Who"s davidlian?

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davidlian is an ultra-geeky chinese dude that works for a technology PR agency. He loves fiddling with techno-toys, plays Warhammer 40K, and shoots pictures wherever he goes. Here, he rants about PR, Technology and anything else. Don't expect balance and un-biased, he ain't no journalist. Anything said on this blog are solely davidlian's personal views. Don't confuse them with company mantra, client's views or views of any organisation he may be part of.


Wednesday, April 2, 2008

Creative: Fixed drivers, broken PR

A post on Wired yesterday brought to public attention a story on Creative Labs (Creative) that had been simmering for about a month on PC Audio enthusiasts forums. Interestingly, it also highlighted for a PR person like me the dynamics of technology PR in the connected age.

First, a summary of the issue:

  • The launch of Windows Vista saw many Creative soundcards (and some high-end recent models) having capabilities "reduced" due to driver issues. Creative didn't fix all the issues leaving its customers with essentially worse sound quality from its products than if they had just stuck to on-board audio.
  • Enter Daniel Kawakami (known as Daniel_K on modder forums), who in his own free time, takes the Creative drivers and modifies them to enable most of the features (like Dolby Surround) for Windows Vista. Many people download his drivers. Daniel_K starts asking for donations.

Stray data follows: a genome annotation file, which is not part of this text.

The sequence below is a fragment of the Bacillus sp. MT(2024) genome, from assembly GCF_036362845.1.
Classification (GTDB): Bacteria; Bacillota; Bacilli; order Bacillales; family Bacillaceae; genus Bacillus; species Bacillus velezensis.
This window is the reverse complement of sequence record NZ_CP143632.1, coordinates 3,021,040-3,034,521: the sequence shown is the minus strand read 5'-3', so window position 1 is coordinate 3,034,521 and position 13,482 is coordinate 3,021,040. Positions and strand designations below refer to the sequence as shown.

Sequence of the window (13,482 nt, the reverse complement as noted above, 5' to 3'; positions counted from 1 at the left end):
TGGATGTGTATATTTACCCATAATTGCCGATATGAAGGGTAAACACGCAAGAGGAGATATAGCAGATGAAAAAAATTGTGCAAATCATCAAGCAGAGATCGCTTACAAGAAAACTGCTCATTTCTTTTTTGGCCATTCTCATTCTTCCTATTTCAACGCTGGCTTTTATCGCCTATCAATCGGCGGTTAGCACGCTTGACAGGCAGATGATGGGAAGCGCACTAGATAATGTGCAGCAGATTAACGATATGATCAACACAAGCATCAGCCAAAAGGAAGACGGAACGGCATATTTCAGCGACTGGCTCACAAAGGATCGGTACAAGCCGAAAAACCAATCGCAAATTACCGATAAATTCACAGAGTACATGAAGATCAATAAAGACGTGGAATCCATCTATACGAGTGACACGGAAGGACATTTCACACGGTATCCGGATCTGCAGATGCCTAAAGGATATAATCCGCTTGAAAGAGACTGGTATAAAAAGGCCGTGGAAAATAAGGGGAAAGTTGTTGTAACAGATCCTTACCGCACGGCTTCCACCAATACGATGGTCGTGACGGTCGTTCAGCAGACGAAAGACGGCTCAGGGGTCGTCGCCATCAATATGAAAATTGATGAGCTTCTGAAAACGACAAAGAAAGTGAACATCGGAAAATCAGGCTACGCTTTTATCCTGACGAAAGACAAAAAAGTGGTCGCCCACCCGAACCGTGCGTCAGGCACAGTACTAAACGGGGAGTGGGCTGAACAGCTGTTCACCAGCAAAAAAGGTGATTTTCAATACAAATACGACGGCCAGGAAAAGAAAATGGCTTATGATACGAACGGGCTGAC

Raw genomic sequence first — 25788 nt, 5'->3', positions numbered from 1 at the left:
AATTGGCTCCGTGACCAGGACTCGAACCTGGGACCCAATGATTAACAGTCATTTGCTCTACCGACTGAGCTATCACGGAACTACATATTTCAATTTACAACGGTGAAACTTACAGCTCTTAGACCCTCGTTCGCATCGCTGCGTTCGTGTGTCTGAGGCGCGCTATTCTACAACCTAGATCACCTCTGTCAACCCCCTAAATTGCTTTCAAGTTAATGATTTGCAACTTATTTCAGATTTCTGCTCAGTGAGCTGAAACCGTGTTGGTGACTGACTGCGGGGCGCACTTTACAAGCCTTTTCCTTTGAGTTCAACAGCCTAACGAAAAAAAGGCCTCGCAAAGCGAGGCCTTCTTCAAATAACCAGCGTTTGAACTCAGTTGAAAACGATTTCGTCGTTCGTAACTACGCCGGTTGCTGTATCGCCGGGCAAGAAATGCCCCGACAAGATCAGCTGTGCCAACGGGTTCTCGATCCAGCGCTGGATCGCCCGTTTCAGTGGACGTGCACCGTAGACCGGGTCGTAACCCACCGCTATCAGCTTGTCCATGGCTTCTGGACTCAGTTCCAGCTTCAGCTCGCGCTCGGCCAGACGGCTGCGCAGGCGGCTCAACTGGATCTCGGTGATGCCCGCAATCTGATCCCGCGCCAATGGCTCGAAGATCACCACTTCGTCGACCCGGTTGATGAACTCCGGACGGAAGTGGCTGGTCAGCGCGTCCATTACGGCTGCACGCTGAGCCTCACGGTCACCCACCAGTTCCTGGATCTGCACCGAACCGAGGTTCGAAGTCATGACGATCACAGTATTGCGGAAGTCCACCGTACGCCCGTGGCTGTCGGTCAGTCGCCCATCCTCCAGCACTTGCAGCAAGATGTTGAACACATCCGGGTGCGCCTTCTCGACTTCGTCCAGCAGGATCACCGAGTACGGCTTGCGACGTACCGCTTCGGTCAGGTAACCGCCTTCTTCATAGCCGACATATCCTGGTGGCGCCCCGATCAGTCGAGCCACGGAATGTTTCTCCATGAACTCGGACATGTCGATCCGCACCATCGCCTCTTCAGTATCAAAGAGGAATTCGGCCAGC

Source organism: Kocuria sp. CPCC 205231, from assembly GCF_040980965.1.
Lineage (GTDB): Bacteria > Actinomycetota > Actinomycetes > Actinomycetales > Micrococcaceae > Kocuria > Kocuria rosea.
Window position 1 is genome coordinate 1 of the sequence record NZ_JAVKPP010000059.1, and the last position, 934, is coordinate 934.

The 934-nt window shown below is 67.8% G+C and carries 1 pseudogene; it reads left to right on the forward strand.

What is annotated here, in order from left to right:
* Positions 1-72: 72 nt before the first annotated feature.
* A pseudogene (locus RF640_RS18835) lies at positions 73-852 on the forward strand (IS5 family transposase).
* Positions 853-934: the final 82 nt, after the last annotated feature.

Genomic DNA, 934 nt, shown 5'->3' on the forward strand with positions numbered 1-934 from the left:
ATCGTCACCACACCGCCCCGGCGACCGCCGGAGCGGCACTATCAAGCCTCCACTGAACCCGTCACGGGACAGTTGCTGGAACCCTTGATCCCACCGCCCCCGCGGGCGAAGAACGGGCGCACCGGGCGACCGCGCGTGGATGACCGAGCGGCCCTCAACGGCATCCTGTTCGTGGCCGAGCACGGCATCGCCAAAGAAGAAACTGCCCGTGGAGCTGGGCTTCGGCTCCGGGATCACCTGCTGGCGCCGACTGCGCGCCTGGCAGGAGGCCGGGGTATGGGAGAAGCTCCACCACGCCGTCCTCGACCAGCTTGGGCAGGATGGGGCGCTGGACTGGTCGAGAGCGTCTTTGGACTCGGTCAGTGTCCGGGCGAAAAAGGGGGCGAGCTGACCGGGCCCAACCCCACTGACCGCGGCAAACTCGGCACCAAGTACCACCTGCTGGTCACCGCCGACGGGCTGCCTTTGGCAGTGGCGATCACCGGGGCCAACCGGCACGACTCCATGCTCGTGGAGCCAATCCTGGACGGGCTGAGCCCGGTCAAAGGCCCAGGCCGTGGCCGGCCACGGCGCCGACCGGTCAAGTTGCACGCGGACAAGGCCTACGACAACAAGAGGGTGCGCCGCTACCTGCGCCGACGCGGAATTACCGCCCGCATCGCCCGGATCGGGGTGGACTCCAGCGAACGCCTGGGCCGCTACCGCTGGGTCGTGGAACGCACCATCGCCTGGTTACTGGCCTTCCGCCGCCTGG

• Creative decides to crack down on this via a post on its own public forum and deleting Daniel_K's post. The main points for the "cease-and-desist" post are that Daniel_K shouldn't be soliciting donations to "profit" from Creative's IP and that he shouldn't be re-packaging the software for use with products it was not originally intended to. The original post was subsequently deleted thanks to public outcry, but can still be found here. Granted, the language seemed carefully thought-out and I think the reaction was a bit harsh on what was essentially a measured response.
  • This led to Daniel_K's response. He also raises some valid points about the Creative approach which he calls "threatening me on a public forum", "removed everything I posted on the forum" etc. etc.
  • Creative apologises and removes Phil O' Shaughnessy's post, with a much friendlier tone from moderator Dale (whom board members have come to love and respect.)
Okay, you can probably add up a lot more detail to my summary, but what I'm really interested in pointing out is the way the PR game has changed especially with digitally-connected audiences.

When I first read O' Shaughnessy's response, I found it really acceptable (and forgive me for examining the dude's grammar), I thought it was measured and concise. However, putting it up on a public forum is akin to the old media tactic of faxing statements like this out to every news media there is. And it smacked of arrogance to Daniel_K, and not just Daniel_K, but the rest of the loyal Creative modding community.

Observation#1: Don't talk to customers the same way you'd talk to the media.